Statistics show that during winter, accident rates do go up.  But not all accidents in winter are due to icy roads.  Many of these accidents would have occurred anyway, without snow on the roads.  So, there's a tendency for the public to believe that all accidents in winter are due to ice.  This creates an unreasonably high demand for salt.

The demand for salt can be managed by opinion surveys, public education, and the promotion of alternate pathways to winter highway safety--such as reduced speed limits and a requirement for snow tires.

A requirement for snow tires can reduce the demand for salt

There are two things drivers can do to make winter driving safer: Reduce speed, and use snow tires.  Yet the use of snow tires has declined--perhaps because motorists are not aware that modern "all weather" tires are not very effective in snow.

The public demands salt on the road because it makes them feel safer, and provides a better driving experience--meaning they can go faster.  In other words, the typical driver is unwilling to drive more slowly or to use snow tires--and instead asks the government to assume responsibility for safety.

If responsibility for safety can be transferred back to the driver, then there will be less demand for salt from the public.  This transfer can be accomplished through laws requiring snow tires in winter, lower insurance rates for cars with snow tires, and lower speed limits in winter.  Public education is also necessary.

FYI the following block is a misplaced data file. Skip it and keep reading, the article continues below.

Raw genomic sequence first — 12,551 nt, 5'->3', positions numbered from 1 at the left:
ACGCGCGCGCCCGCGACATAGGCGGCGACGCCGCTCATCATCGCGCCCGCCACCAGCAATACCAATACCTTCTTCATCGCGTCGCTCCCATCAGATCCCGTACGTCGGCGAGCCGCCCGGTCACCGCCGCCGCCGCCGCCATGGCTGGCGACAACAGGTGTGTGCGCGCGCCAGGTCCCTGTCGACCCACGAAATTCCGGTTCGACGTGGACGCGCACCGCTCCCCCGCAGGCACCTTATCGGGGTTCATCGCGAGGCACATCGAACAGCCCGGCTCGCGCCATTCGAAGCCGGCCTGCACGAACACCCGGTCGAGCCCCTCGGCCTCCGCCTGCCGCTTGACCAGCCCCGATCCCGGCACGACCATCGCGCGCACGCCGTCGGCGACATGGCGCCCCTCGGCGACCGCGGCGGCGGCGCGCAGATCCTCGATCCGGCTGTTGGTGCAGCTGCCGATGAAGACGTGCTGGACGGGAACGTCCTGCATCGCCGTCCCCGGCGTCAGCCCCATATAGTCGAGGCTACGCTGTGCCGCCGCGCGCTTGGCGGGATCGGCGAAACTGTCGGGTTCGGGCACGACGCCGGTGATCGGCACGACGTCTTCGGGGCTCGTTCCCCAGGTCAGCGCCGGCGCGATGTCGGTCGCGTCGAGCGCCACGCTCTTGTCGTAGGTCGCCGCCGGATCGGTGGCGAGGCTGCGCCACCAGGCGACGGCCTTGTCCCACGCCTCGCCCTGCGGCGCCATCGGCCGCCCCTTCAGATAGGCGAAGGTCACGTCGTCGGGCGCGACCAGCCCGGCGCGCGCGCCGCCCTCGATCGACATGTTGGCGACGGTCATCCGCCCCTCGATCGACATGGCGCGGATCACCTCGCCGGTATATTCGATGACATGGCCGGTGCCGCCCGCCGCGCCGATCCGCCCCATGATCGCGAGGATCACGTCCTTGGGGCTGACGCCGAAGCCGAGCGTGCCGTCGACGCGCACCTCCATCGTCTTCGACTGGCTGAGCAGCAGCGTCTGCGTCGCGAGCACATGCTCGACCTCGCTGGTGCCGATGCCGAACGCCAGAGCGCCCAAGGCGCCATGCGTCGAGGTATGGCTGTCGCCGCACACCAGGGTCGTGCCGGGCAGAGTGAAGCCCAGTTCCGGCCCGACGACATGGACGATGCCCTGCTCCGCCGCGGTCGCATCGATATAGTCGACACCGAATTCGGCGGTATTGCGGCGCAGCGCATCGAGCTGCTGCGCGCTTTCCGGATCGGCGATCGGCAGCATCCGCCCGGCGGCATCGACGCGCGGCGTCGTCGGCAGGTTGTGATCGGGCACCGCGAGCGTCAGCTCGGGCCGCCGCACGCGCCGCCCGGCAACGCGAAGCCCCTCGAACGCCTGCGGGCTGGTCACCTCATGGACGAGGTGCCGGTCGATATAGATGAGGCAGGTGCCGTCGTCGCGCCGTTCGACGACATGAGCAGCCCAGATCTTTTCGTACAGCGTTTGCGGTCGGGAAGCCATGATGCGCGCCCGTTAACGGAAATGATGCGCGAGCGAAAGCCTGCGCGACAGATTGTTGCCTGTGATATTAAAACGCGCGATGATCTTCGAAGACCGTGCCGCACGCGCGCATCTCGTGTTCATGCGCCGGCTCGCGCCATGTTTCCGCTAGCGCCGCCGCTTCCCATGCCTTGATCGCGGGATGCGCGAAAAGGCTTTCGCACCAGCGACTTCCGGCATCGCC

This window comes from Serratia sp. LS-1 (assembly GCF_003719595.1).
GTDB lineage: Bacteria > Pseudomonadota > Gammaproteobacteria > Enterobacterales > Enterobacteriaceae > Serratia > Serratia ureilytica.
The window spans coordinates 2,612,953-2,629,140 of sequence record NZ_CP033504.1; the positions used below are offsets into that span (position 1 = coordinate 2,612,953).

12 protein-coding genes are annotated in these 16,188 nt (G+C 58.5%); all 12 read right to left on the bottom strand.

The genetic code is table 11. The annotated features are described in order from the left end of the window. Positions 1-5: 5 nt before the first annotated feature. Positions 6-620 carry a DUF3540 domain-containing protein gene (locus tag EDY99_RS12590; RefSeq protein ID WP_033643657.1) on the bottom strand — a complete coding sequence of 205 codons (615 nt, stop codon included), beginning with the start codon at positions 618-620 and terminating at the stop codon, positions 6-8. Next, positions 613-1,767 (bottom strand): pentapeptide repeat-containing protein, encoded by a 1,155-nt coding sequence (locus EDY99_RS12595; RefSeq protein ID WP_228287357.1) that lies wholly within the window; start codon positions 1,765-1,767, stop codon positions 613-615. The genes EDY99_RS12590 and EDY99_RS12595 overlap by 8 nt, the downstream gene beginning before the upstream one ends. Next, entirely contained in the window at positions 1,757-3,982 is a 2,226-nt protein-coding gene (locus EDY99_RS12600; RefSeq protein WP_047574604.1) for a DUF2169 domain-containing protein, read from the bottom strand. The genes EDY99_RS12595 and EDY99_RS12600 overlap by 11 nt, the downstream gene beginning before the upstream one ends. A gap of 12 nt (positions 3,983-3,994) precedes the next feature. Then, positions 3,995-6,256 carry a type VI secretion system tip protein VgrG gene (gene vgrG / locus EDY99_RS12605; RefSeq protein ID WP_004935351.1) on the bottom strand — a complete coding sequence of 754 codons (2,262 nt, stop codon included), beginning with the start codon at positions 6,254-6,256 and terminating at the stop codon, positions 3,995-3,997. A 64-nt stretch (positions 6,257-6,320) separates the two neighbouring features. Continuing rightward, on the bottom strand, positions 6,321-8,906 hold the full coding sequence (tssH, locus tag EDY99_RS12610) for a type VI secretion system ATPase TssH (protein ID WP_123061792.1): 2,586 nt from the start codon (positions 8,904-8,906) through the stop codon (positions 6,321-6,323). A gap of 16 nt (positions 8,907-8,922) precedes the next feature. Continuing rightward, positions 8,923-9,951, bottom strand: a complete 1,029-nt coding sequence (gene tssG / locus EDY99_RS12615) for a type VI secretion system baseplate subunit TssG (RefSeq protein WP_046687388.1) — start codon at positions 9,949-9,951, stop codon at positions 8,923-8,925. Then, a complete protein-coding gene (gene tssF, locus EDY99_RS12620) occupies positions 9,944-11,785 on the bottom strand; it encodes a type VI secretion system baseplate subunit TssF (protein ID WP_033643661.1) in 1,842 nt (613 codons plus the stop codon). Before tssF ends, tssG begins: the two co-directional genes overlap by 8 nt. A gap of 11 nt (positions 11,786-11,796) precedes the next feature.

Wednesday, December 14, 2011

The idea that road salt improves safety--is a myth

Overuse of road salt is driven by the idea that salt clears the pavement and makes driving safer.  Basically, the public demands bare pavement, and City officials feel they must deliver, or suffer outrage from the public.

"...Perhaps surprisingly, health care and insurance costs arising from winter accidents increase with the use of road salts. Better winter driving conditions encourage increased traffic speeds with the attendant impact that, when faced with severe weather or where road clearing has been compromised by inclement weather, accidents increase on a stretch of highway."  p. 27

"...A study by the Insurance Corporation of British Columbia found that snow and ice-related accidents decreased seven percent (over the 10-year average) in the City of Kamloops following the introduction of new road salts techniques (anti-icing and pre-wetting) while also reducing the City’s snow and ice removal costs." p. 31

Beneath our radar, what's happening is that the Public is transferring responsibility for safe driving to the City.  Once the pavement is mostly clear, drivers resume normal speeds, which aren't really safe in the winter.  Then they blame the City if they have an accident.

What's needed is getting the public to accept responsibility for safety.  This report from Ontario presents a number of ways this can be accomplished--such as requiring snow tires for winter driving, or enforcing lower winter speed limits.